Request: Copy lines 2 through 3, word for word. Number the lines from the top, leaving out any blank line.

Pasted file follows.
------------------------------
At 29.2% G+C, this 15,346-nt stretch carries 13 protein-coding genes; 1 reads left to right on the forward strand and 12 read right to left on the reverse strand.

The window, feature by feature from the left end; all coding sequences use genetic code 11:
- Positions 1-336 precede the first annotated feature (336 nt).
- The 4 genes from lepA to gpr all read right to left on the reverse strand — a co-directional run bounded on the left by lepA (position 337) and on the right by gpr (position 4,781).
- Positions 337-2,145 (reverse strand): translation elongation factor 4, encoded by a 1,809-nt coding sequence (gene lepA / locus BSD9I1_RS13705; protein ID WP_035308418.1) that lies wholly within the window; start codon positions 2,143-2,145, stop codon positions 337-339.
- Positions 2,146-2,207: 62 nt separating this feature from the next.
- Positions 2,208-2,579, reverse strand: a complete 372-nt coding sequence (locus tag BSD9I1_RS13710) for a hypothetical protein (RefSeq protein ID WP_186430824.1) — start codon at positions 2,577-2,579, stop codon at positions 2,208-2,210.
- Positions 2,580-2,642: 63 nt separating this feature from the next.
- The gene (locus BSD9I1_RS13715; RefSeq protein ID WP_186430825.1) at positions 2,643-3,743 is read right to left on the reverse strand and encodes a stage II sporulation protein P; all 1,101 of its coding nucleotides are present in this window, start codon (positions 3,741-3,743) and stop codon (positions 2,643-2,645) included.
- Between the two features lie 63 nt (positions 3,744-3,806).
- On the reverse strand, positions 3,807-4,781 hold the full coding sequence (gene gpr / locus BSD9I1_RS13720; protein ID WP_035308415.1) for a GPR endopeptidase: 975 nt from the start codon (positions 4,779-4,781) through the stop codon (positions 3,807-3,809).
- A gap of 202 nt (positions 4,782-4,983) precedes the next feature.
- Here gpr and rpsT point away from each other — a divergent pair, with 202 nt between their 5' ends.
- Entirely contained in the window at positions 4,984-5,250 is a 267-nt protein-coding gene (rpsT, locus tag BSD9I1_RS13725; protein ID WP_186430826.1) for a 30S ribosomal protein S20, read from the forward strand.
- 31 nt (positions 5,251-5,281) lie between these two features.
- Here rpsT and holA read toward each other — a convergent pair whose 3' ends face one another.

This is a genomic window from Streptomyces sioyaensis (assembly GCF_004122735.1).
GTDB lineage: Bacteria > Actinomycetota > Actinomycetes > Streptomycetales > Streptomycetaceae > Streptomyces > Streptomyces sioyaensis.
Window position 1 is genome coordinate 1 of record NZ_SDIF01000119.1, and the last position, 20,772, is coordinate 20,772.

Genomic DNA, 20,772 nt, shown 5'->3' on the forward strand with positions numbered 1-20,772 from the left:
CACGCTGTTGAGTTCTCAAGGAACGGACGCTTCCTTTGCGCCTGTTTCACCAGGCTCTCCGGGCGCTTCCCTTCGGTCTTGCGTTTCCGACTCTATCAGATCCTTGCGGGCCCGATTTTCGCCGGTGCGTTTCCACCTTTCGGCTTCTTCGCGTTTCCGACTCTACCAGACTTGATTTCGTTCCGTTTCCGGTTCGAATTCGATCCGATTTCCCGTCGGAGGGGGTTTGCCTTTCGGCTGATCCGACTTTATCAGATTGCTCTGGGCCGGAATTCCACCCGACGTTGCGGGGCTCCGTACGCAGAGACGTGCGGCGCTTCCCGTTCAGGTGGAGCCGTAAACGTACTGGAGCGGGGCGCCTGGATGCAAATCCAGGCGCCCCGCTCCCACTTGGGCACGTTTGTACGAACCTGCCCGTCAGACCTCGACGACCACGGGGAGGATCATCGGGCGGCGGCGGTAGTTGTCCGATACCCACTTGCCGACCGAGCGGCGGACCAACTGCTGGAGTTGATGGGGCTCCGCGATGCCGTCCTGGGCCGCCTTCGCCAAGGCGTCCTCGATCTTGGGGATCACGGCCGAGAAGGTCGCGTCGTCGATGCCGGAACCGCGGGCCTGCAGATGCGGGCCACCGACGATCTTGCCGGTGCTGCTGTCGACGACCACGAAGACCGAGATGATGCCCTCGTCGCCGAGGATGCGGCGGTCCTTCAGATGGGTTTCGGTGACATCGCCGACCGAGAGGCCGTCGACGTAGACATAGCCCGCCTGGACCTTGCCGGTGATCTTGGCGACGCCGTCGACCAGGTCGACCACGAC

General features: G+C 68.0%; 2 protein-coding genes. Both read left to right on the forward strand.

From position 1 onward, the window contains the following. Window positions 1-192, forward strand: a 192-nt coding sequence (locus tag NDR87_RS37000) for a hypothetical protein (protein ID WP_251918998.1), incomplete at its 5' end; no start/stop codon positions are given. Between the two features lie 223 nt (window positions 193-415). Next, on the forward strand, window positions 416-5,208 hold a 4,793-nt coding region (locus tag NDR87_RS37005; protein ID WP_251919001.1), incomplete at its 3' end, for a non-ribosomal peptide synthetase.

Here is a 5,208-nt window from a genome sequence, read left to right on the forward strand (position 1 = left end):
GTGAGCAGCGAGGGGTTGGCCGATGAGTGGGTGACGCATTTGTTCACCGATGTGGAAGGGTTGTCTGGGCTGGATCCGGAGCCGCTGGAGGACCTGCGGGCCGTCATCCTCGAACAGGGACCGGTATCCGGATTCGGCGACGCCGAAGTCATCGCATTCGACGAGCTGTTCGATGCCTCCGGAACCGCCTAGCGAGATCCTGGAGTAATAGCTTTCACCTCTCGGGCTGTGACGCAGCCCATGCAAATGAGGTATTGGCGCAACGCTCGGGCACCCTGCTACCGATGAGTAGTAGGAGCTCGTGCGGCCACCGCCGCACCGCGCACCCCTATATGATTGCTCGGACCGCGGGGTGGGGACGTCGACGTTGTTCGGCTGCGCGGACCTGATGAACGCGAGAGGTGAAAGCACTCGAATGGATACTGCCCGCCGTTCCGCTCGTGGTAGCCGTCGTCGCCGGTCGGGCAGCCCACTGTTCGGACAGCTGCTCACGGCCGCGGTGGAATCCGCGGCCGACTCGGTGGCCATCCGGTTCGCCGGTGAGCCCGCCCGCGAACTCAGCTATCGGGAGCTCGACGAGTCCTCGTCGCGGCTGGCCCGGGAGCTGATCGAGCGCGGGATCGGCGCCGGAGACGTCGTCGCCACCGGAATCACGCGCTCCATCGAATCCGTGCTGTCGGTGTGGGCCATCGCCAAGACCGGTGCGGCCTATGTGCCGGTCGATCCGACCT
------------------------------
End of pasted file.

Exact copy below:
The window, feature by feature from the left end; all coding sequences use genetic code 11:
- Positions 1-336 precede the first annotated feature (336 nt).